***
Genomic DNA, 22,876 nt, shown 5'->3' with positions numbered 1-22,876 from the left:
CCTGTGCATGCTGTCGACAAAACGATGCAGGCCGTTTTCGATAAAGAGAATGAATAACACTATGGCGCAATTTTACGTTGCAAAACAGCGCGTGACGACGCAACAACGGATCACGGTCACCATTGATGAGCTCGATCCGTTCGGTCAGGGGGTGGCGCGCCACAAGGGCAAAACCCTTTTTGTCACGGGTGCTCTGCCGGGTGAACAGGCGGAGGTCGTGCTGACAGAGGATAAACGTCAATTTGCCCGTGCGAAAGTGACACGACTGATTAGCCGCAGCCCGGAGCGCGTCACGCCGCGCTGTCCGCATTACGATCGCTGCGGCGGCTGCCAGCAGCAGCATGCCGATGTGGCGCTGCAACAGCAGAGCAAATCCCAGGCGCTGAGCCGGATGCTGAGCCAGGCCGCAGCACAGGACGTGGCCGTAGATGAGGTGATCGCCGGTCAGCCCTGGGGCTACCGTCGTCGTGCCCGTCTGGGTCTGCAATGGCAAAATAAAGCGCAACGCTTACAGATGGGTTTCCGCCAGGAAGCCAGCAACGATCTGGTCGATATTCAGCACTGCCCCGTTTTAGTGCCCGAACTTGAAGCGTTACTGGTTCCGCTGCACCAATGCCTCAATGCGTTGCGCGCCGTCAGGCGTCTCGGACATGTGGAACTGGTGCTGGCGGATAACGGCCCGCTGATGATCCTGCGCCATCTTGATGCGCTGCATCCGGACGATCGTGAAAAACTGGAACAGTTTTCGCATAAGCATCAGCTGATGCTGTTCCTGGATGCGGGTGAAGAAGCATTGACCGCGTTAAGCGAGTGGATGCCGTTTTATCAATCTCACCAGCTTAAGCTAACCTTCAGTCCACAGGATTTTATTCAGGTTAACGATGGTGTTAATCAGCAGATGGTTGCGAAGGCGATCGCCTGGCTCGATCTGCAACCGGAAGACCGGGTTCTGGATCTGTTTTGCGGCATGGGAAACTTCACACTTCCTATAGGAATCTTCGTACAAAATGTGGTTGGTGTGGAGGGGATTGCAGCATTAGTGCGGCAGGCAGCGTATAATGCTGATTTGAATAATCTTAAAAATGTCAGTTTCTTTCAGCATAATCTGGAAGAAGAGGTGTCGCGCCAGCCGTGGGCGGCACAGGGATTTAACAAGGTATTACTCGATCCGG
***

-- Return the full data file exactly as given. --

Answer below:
Genomic DNA, 22,876 nt, shown 5'->3' with positions numbered 1-22,876 from the left:
CCTGTGCATGCTGTCGACAAAACGATGCAGGCCGTTTTCGATAAAGAGAATGAATAACACTATGGCGCAATTTTACGTTGCAAAACAGCGCGTGACGACGCAACAACGGATCACGGTCACCATTGATGAGCTCGATCCGTTCGGTCAGGGGGTGGCGCGCCACAAGGGCAAAACCCTTTTTGTCACGGGTGCTCTGCCGGGTGAACAGGCGGAGGTCGTGCTGACAGAGGATAAACGTCAATTTGCCCGTGCGAAAGTGACACGACTGATTAGCCGCAGCCCGGAGCGCGTCACGCCGCGCTGTCCGCATTACGATCGCTGCGGCGGCTGCCAGCAGCAGCATGCCGATGTGGCGCTGCAACAGCAGAGCAAATCCCAGGCGCTGAGCCGGATGCTGAGCCAGGCCGCAGCACAGGACGTGGCCGTAGATGAGGTGATCGCCGGTCAGCCCTGGGGCTACCGTCGTCGTGCCCGTCTGGGTCTGCAATGGCAAAATAAAGCGCAACGCTTACAGATGGGTTTCCGCCAGGAAGCCAGCAACGATCTGGTCGATATTCAGCACTGCCCCGTTTTAGTGCCCGAACTTGAAGCGTTACTGGTTCCGCTGCACCAATGCCTCAATGCGTTGCGCGCCGTCAGGCGTCTCGGACATGTGGAACTGGTGCTGGCGGATAACGGCCCGCTGATGATCCTGCGCCATCTTGATGCGCTGCATCCGGACGATCGTGAAAAACTGGAACAGTTTTCGCATAAGCATCAGCTGATGCTGTTCCTGGATGCGGGTGAAGAAGCATTGACCGCGTTAAGCGAGTGGATGCCGTTTTATCAATCTCACCAGCTTAAGCTAACCTTCAGTCCACAGGATTTTATTCAGGTTAACGATGGTGTTAATCAGCAGATGGTTGCGAAGGCGATCGCCTGGCTCGATCTGCAACCGGAAGACCGGGTTCTGGATCTGTTTTGCGGCATGGGAAACTTCACACTTCCTATAGGAATCTTCGTACAAAATGTGGTTGGTGTGGAGGGGATTGCAGCATTAGTGCGGCAGGCAGCGTATAATGCTGATTTGAATAATCTTAAAAATGTCAGTTTCTTTCAGCATAATCTGGAAGAAGAGGTGTCGCGCCAGCCGTGGGCGGCACAGGGATTTAACAAGGTATTACTCGATCCGG